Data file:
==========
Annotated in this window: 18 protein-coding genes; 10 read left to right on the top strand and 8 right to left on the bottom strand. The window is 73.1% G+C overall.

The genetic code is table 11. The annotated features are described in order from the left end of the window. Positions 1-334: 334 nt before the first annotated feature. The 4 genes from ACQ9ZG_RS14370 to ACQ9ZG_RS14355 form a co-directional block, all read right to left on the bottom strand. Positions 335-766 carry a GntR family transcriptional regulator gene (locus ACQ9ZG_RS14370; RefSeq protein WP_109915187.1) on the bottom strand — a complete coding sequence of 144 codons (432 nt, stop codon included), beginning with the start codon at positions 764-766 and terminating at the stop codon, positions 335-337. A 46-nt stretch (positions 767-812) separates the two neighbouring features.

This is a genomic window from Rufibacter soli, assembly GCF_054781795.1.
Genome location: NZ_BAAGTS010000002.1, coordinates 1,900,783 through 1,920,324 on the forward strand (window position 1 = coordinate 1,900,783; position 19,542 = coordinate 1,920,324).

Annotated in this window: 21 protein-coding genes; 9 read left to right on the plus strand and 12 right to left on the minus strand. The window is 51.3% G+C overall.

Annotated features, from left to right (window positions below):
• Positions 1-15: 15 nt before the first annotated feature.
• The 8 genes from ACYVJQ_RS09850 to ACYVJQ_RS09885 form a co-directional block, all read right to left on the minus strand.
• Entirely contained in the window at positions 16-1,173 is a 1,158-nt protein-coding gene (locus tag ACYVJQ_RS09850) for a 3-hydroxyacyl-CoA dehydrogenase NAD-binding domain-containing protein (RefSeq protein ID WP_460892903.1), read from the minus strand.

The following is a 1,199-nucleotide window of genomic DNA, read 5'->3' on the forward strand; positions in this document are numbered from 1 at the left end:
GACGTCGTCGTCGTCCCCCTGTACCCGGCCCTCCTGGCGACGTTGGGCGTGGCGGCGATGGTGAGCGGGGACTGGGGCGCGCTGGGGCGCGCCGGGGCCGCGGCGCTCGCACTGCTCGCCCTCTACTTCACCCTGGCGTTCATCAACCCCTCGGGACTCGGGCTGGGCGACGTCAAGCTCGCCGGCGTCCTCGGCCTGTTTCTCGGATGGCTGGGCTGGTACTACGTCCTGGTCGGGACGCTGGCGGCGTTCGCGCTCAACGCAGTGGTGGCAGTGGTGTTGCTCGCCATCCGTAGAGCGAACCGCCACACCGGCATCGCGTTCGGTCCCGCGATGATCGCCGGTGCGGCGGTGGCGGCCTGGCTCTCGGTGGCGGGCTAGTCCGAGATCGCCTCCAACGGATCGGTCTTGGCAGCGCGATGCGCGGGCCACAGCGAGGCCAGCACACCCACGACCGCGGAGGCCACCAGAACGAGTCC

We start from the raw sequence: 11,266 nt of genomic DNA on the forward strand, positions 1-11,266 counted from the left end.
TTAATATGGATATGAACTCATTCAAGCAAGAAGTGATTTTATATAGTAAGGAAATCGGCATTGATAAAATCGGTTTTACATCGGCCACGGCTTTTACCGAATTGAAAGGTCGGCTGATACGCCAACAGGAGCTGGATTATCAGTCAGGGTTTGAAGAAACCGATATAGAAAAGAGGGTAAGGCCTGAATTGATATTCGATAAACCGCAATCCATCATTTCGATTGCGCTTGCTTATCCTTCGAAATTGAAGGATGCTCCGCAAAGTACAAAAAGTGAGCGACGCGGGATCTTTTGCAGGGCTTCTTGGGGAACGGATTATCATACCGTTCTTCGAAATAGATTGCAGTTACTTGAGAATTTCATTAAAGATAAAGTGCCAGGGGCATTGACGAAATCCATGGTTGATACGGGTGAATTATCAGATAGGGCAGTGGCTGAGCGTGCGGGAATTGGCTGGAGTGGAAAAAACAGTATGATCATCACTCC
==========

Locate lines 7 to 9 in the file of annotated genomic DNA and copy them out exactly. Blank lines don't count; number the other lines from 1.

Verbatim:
• Positions 1-15: 15 nt before the first annotated feature.
• The 8 genes from ACYVJQ_RS09850 to ACYVJQ_RS09885 form a co-directional block, all read right to left on the minus strand.
• Entirely contained in the window at positions 16-1,173 is a 1,158-nt protein-coding gene (locus tag ACYVJQ_RS09850) for a 3-hydroxyacyl-CoA dehydrogenase NAD-binding domain-containing protein (RefSeq protein ID WP_460892903.1), read from the minus strand.